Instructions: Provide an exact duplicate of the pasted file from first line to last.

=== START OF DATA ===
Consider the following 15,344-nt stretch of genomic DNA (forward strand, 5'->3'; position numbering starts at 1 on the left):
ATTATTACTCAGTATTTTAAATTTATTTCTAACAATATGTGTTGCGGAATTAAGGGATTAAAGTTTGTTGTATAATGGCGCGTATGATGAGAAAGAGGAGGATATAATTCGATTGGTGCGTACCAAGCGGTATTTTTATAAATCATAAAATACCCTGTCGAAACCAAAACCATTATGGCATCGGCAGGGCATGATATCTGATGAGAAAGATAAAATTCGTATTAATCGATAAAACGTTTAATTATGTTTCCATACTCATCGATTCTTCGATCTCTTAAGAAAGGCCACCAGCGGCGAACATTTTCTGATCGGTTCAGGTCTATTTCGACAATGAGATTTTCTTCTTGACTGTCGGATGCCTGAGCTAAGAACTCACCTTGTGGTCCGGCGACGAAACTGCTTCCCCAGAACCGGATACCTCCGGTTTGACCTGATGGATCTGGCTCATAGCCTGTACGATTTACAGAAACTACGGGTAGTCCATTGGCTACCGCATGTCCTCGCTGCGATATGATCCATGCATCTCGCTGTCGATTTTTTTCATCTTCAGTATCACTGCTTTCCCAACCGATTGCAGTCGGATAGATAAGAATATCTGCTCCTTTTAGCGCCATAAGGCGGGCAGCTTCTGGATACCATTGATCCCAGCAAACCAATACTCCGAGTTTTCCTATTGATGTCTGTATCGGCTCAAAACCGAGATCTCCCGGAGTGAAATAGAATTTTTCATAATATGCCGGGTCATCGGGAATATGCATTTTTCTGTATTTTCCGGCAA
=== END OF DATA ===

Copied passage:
Consider the following 15,344-nt stretch of genomic DNA (forward strand, 5'->3'; position numbering starts at 1 on the left):
ATTATTACTCAGTATTTTAAATTTATTTCTAACAATATGTGTTGCGGAATTAAGGGATTAAAGTTTGTTGTATAATGGCGCGTATGATGAGAAAGAGGAGGATATAATTCGATTGGTGCGTACCAAGCGGTATTTTTATAAATCATAAAATACCCTGTCGAAACCAAAACCATTATGGCATCGGCAGGGCATGATATCTGATGAGAAAGATAAAATTCGTATTAATCGATAAAACGTTTAATTATGTTTCCATACTCATCGATTCTTCGATCTCTTAAGAAAGGCCACCAGCGGCGAACATTTTCTGATCGGTTCAGGTCTATTTCGACAATGAGATTTTCTTCTTGACTGTCGGATGCCTGAGCTAAGAACTCACCTTGTGGTCCGGCGACGAAACTGCTTCCCCAGAACCGGATACCTCCGGTTTGACCTGATGGATCTGGCTCATAGCCTGTACGATTTACAGAAACTACGGGTAGTCCATTGGCTACCGCATGTCCTCGCTGCGATATGATCCATGCATCTCGCTGTCGATTTTTTTCATCTTCAGTATCACTGCTTTCCCAACCGATTGCAGTCGGATAGATAAGAATATCTGCTCCTTTTAGCGCCATAAGGCGGGCAGCTTCTGGATACCATTGATCCCAGCAAACCAATACTCCGAGTTTTCCTATTGATGTCTGTATCGGCTCAAAACCGAGATCTCCCGGAGTGAAATAGAATTTTTCATAATATGCCGGGTCATCGGGAATATGCATTTTTCTGTATTTTCCGGCAA